Spring Creek flows under Jefferson Parkway at Prairie Street, forming 3 ponds in Spring Creek Park north of the parkway. (Click photos to enlarge.) A walking/bike path surrounds the pond with a footbridge over the creek at the north end of the area. See the screenshot of the Google satellite view with the arrow pointing to the footbridge (right). See this live Google map of the area to zoom in and out.
Back in mid-September, City of Northfield Wastewater Superintendent Glenn Lindroos wrote in the Friday Memo for the week of September 15-19, 2008 about the beaver dam at the footbridge.
Beavers have created a pond in an undeveloped area in the south end of town. The water is over the top of one manhole making it inaccessible for inspection. The Department of Natural Resources was contacted to see what remedies are available. The DNR has no problem with the City destroying the dam to drain the area and encourage the beaver to move. If they persist in rebuilding in the area we can get a permit from the conservation officer to have the animals trapped out. A backhoe was used to destroy the dam. Staff will check the area next week to see if the beaver remain active in the area.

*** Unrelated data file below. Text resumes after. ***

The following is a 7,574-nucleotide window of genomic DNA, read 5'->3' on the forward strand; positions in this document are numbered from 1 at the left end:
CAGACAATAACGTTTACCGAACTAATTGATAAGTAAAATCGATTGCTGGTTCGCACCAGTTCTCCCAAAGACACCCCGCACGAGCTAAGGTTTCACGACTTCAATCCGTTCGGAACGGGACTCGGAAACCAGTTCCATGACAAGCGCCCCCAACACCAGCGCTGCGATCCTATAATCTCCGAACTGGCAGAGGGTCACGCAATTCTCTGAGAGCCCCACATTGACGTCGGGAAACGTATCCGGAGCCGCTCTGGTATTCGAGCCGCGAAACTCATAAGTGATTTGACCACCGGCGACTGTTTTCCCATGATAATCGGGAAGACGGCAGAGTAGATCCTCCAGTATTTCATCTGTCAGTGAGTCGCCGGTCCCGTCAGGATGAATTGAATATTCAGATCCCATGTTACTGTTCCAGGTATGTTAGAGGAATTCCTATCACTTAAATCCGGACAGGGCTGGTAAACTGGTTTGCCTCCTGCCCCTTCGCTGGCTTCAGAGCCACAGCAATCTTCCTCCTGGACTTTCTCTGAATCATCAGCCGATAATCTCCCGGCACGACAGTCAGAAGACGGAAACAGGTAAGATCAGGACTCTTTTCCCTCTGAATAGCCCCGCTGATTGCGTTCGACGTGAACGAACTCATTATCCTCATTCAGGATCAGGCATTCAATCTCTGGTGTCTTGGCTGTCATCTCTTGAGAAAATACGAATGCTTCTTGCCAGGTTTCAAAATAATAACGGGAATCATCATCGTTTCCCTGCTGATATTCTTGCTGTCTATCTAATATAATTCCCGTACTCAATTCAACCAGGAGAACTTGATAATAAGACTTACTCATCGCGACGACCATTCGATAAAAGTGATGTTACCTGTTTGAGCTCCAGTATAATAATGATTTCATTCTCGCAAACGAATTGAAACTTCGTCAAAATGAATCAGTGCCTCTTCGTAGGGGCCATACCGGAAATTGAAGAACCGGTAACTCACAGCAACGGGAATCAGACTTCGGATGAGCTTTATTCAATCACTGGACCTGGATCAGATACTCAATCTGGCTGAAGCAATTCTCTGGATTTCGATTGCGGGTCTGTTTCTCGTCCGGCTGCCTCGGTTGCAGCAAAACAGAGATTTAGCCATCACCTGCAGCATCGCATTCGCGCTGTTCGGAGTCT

Since the City destroyed the original beaver dam, the beavers have been inspired to rebuild the dam ASAP, destroying thousands of dollars of area trees in the process.
Many trees in the area on city park property have taken a hit (above photos).
Well, the beavers have nearly done us in!! Now they have cleared out most of the dogwoods. They climbed up above the metal wrap we put on the aspens and redbuds and have gone after them, and although so far they haven’t felled them, I’m sure they are dead. Only the evergreens and the oaks escape them. Our neighbor told us beavers took down a six inch oak at their cabin, so now we are going to reinforce the metal on them. Anybody know a bow hunter??
It seems to me that the City make a mistake in destroying the first beaver dam. According to this Wisconsin DNR document (PDF) on beaver management, destroying a beaver dam is the LAST option to try and is often not successful. Controlling water levels with “beaver pipes” can often be a better option (see p. 7):
Water levels in beaver ponds can be regulated so that, although the ponds remains, the water level is not so high that it causes damage. Or, if the beaver cannot keep the water level high, they may get discouraged and move to a new sight [sic].
More on beaver pipes here.
Can homeowners kill the beavers on their own inside city limits by trapping them or shooting them with a bow and arrow? Will the Friends of Beavers Association care?